The red wolf population (tens of thousands prior to the 17th century) previously spanned across the US, from the state of Missouri to as far south as central Texas. But European settlers considered the wolf breed to be a pest, and from the 1600s to the early 1900s, the red wolves were routinely killed. In recent years, some of the biggest challenges red wolves have faced include hybridisation, habitat degradation, shootings and a lack of education on the breed. Defenders of Wildlife also highlight agency mismanagement from USFWS as another challenge. Last year, the Center for Biological Diversity took the USFWS to court over a lack of planning to save the species from the brink of extinction. The Center for Biological Diversity won the lawsuit and an agreement was put in place by the USFWS to create a new plan by February 2023. However, it is believed that if action is not taken immediately, the red wolf could be extinct by 2023. “While this is an important step in the long-term, under the status quo, we will not have any wild red wolves in North Carolina by 2023.” states Ramona Mcgee of Southern Environmental Law Center. Carnivore Conservation Director at the Center, Collette Adkins, reaffirmed the need for further measures to be taken: “The science shows that the red wolf can be saved, and I’m hopeful that a new recovery plan will put the species back on the road to recovery. Time is running out to save red wolves and government foot-dragging has only made the problem worse.”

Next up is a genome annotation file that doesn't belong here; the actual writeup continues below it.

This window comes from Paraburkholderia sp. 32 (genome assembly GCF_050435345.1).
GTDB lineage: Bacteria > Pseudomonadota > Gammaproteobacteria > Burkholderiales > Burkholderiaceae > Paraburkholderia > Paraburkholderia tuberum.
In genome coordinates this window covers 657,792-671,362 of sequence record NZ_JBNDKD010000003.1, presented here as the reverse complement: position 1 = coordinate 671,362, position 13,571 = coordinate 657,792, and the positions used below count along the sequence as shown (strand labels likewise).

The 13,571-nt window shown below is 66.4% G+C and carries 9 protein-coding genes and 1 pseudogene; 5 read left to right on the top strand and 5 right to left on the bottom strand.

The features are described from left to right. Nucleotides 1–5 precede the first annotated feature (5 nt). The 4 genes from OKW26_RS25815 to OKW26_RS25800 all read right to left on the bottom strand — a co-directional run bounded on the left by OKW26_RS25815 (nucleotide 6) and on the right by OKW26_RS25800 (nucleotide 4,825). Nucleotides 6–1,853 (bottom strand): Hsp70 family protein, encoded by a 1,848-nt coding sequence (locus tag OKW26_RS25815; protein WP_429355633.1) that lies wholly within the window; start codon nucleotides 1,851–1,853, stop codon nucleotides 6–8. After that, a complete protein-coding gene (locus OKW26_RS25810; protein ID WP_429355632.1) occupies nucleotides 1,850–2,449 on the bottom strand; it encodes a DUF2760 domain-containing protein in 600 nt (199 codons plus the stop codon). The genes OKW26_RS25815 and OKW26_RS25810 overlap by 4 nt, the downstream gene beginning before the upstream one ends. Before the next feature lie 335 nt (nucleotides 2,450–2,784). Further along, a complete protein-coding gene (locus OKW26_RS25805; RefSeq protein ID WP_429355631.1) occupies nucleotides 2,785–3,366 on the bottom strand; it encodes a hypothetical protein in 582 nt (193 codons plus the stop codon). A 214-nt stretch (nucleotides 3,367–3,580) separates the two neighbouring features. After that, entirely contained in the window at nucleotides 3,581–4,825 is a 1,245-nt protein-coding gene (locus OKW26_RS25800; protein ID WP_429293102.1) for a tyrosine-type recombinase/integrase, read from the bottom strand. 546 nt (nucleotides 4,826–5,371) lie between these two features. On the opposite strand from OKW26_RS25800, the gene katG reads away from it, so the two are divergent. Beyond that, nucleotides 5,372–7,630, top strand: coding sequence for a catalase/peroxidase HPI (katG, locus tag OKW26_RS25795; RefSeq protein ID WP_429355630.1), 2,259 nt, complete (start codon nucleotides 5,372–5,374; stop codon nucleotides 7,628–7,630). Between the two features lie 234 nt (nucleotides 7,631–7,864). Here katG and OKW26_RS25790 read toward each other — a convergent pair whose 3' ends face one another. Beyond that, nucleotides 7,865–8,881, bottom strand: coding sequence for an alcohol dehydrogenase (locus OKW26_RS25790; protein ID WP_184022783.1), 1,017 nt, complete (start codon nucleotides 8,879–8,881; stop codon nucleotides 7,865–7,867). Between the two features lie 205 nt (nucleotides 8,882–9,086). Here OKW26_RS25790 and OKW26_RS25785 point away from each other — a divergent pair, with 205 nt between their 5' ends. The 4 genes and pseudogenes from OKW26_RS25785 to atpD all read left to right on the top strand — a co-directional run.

In 2018, the USFWS lost another lawsuit to the same conversation groups that are taking legal action against them this time. In the 2018 case, the USFWS proposed that June that landowners may shoot red wolves if they came into contact with their property as a part of a new management plan. The court ruled that this change in policy was in violation of the Endangered Species Act and would compromise the conservation of the species. Dr Ron Sutherland, red wolf expert and ecologist at Wildlands Network expressed dismay at the decision making of the USFWS: “The impression we’ve gotten is that Fish and Wildlife have got tired of trying to save controversial species like wolves. They don’t have the budget or the backing of Congress. It’s easier to let the wolves decline to the point where they can just pull the plug and we’re very nearly at that point.” Landowners as well as North Carolina officials argued that breeding between red wolves and coyotes had excelled too much to be given further protection under the Endangered Species Act. However, the National Academies of Sciences, Engineering, and Medicine proved in March 2019 that the red wolf is categorised as a unique, distinct species and thereby the federal government is still required to protect the species.